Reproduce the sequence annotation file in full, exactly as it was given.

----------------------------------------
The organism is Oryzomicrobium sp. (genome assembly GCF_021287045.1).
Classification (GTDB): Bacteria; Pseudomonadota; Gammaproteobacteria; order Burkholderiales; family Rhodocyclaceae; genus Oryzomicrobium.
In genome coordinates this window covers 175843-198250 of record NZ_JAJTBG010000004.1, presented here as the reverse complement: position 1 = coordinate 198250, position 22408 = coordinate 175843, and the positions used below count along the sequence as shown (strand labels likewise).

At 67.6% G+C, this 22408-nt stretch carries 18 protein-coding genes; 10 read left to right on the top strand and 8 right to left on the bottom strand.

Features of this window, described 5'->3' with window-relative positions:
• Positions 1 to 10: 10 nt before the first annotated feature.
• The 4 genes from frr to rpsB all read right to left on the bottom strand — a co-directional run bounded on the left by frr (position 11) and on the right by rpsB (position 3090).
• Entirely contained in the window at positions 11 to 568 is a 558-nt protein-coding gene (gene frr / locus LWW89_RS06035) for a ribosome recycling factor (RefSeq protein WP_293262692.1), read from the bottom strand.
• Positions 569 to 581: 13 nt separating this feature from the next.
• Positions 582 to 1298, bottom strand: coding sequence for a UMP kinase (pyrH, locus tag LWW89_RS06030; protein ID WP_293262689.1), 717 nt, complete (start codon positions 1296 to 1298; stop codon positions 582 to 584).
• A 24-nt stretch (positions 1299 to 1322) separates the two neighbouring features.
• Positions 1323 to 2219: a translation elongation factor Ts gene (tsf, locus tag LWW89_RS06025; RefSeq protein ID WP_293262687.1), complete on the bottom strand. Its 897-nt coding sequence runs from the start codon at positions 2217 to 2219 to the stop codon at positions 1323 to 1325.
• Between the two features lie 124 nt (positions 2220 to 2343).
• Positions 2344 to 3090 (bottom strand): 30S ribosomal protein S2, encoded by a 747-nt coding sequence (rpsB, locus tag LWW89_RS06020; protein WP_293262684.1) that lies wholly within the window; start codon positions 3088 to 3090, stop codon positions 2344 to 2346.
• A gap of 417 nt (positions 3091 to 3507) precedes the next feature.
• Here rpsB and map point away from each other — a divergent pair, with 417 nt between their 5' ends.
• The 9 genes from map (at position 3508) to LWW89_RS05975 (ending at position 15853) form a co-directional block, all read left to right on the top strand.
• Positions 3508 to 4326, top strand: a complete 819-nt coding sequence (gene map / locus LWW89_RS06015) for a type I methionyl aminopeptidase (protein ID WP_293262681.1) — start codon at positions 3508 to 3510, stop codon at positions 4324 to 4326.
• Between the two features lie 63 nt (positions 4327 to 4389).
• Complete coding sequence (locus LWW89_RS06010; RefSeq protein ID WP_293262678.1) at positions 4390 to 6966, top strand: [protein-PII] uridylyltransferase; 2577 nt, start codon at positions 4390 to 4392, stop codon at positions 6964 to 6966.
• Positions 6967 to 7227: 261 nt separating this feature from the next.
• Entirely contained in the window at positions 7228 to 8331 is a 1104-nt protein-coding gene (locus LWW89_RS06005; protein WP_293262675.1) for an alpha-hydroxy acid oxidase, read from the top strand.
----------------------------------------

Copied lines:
The organism is Oryzomicrobium sp. (genome assembly GCF_021287045.1).
Classification (GTDB): Bacteria; Pseudomonadota; Gammaproteobacteria; order Burkholderiales; family Rhodocyclaceae; genus Oryzomicrobium.
In genome coordinates this window covers 175843-198250 of record NZ_JAJTBG010000004.1, presented here as the reverse complement: position 1 = coordinate 198250, position 22408 = coordinate 175843, and the positions used below count along the sequence as shown (strand labels likewise).

At 67.6% G+C, this 22408-nt stretch carries 18 protein-coding genes; 10 read left to right on the top strand and 8 right to left on the bottom strand.

Features of this window, described 5'->3' with window-relative positions:
• Positions 1 to 10: 10 nt before the first annotated feature.
• The 4 genes from frr to rpsB all read right to left on the bottom strand — a co-directional run bounded on the left by frr (position 11) and on the right by rpsB (position 3090).
• Entirely contained in the window at positions 11 to 568 is a 558-nt protein-coding gene (gene frr / locus LWW89_RS06035) for a ribosome recycling factor (RefSeq protein WP_293262692.1), read from the bottom strand.
• Positions 569 to 581: 13 nt separating this feature from the next.
• Positions 582 to 1298, bottom strand: coding sequence for a UMP kinase (pyrH, locus tag LWW89_RS06030; protein ID WP_293262689.1), 717 nt, complete (start codon positions 1296 to 1298; stop codon positions 582 to 584).
• A 24-nt stretch (positions 1299 to 1322) separates the two neighbouring features.
• Positions 1323 to 2219: a translation elongation factor Ts gene (tsf, locus tag LWW89_RS06025; RefSeq protein ID WP_293262687.1), complete on the bottom strand. Its 897-nt coding sequence runs from the start codon at positions 2217 to 2219 to the stop codon at positions 1323 to 1325.
• Between the two features lie 124 nt (positions 2220 to 2343).
• Positions 2344 to 3090 (bottom strand): 30S ribosomal protein S2, encoded by a 747-nt coding sequence (rpsB, locus tag LWW89_RS06020; protein WP_293262684.1) that lies wholly within the window; start codon positions 3088 to 3090, stop codon positions 2344 to 2346.
• A gap of 417 nt (positions 3091 to 3507) precedes the next feature.
• Here rpsB and map point away from each other — a divergent pair, with 417 nt between their 5' ends.
• The 9 genes from map (at position 3508) to LWW89_RS05975 (ending at position 15853) form a co-directional block, all read left to right on the top strand.
• Positions 3508 to 4326, top strand: a complete 819-nt coding sequence (gene map / locus LWW89_RS06015) for a type I methionyl aminopeptidase (protein ID WP_293262681.1) — start codon at positions 3508 to 3510, stop codon at positions 4324 to 4326.
• Between the two features lie 63 nt (positions 4327 to 4389).
• Complete coding sequence (locus LWW89_RS06010; RefSeq protein ID WP_293262678.1) at positions 4390 to 6966, top strand: [protein-PII] uridylyltransferase; 2577 nt, start codon at positions 4390 to 4392, stop codon at positions 6964 to 6966.
• Positions 6967 to 7227: 261 nt separating this feature from the next.
• Entirely contained in the window at positions 7228 to 8331 is a 1104-nt protein-coding gene (locus LWW89_RS06005; protein WP_293262675.1) for an alpha-hydroxy acid oxidase, read from the top strand.